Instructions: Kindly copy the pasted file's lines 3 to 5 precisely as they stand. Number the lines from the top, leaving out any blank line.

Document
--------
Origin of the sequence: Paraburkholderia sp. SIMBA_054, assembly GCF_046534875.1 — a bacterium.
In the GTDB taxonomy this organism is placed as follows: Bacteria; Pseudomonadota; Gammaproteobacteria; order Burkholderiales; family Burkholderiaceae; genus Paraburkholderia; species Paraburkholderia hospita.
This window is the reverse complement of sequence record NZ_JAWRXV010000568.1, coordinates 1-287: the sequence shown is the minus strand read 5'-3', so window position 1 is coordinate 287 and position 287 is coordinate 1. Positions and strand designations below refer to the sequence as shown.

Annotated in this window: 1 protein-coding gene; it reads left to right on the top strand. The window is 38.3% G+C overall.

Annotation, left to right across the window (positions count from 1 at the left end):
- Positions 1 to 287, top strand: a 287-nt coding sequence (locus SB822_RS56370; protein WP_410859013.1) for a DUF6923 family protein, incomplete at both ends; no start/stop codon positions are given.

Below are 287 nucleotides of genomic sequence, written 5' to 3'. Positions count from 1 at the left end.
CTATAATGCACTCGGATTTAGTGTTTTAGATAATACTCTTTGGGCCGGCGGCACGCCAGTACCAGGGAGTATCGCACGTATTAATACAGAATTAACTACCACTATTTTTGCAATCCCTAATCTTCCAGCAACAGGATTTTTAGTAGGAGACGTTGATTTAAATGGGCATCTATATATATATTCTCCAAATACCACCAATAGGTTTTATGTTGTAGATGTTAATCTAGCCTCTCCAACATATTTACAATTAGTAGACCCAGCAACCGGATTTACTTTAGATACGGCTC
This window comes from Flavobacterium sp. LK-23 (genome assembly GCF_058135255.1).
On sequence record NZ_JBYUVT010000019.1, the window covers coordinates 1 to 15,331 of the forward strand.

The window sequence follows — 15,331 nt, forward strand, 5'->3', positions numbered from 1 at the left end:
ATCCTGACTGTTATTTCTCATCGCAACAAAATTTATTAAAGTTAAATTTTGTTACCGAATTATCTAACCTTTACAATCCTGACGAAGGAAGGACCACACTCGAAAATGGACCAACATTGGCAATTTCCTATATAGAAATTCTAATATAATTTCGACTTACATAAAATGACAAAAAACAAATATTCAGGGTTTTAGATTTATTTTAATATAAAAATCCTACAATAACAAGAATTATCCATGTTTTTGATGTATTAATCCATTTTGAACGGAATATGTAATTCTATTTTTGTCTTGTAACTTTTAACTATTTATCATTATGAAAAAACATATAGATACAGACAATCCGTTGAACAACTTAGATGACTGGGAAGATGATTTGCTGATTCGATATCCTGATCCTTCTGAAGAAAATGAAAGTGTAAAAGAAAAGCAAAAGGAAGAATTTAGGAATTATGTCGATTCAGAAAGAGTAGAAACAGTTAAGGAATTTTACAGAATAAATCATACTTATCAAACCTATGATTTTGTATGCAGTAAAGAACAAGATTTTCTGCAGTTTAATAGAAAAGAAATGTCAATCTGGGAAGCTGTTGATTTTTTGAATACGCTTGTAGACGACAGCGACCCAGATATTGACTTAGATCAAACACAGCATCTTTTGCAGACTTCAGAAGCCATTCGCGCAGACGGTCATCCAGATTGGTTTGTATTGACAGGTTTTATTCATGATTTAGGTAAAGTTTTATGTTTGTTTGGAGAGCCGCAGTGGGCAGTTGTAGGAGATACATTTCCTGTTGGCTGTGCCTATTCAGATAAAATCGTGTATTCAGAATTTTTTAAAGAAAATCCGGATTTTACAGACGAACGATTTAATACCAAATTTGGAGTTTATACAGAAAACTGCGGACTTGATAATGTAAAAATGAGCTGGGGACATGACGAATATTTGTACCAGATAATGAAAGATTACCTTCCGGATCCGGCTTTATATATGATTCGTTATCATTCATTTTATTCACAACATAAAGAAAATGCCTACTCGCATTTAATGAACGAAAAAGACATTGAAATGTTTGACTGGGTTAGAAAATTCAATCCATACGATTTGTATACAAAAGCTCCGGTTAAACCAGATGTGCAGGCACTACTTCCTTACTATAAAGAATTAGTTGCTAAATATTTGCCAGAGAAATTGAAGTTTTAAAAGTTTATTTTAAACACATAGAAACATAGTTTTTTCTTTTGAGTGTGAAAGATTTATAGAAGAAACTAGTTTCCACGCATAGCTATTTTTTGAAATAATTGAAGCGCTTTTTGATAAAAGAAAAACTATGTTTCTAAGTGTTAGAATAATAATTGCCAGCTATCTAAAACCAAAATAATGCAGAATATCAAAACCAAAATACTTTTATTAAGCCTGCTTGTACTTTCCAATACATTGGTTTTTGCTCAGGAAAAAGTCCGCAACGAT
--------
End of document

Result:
This window is the reverse complement of sequence record NZ_JAWRXV010000568.1, coordinates 1-287: the sequence shown is the minus strand read 5'-3', so window position 1 is coordinate 287 and position 287 is coordinate 1. Positions and strand designations below refer to the sequence as shown.

Annotated in this window: 1 protein-coding gene; it reads left to right on the top strand. The window is 38.3% G+C overall.

Annotation, left to right across the window (positions count from 1 at the left end):